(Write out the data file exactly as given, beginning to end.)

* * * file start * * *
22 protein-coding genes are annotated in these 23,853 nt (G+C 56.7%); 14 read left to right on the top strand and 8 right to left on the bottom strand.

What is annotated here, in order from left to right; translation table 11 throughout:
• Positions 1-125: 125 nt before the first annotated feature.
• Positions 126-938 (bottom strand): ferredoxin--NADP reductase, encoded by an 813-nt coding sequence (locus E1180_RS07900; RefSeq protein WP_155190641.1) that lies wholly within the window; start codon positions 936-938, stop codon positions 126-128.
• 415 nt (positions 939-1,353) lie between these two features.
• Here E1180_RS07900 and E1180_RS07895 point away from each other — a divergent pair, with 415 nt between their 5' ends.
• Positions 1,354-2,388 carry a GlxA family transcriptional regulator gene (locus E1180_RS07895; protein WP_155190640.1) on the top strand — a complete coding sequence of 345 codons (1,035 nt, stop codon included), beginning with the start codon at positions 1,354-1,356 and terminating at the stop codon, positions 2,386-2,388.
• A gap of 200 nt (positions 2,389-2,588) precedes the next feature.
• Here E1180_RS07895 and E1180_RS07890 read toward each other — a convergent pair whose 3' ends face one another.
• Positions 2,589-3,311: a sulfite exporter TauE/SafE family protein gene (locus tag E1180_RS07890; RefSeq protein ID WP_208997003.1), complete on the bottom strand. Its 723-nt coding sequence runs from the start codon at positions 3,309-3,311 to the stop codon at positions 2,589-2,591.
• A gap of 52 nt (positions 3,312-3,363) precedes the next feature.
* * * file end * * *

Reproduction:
22 protein-coding genes are annotated in these 23,853 nt (G+C 56.7%); 14 read left to right on the top strand and 8 right to left on the bottom strand.

What is annotated here, in order from left to right; translation table 11 throughout:
• Positions 1-125: 125 nt before the first annotated feature.
• Positions 126-938 (bottom strand): ferredoxin--NADP reductase, encoded by an 813-nt coding sequence (locus E1180_RS07900; RefSeq protein WP_155190641.1) that lies wholly within the window; start codon positions 936-938, stop codon positions 126-128.
• 415 nt (positions 939-1,353) lie between these two features.
• Here E1180_RS07900 and E1180_RS07895 point away from each other — a divergent pair, with 415 nt between their 5' ends.
• Positions 1,354-2,388 carry a GlxA family transcriptional regulator gene (locus E1180_RS07895; protein WP_155190640.1) on the top strand — a complete coding sequence of 345 codons (1,035 nt, stop codon included), beginning with the start codon at positions 1,354-1,356 and terminating at the stop codon, positions 2,386-2,388.
• A gap of 200 nt (positions 2,389-2,588) precedes the next feature.
• Here E1180_RS07895 and E1180_RS07890 read toward each other — a convergent pair whose 3' ends face one another.
• Positions 2,589-3,311: a sulfite exporter TauE/SafE family protein gene (locus tag E1180_RS07890; RefSeq protein ID WP_208997003.1), complete on the bottom strand. Its 723-nt coding sequence runs from the start codon at positions 3,309-3,311 to the stop codon at positions 2,589-2,591.
• A gap of 52 nt (positions 3,312-3,363) precedes the next feature.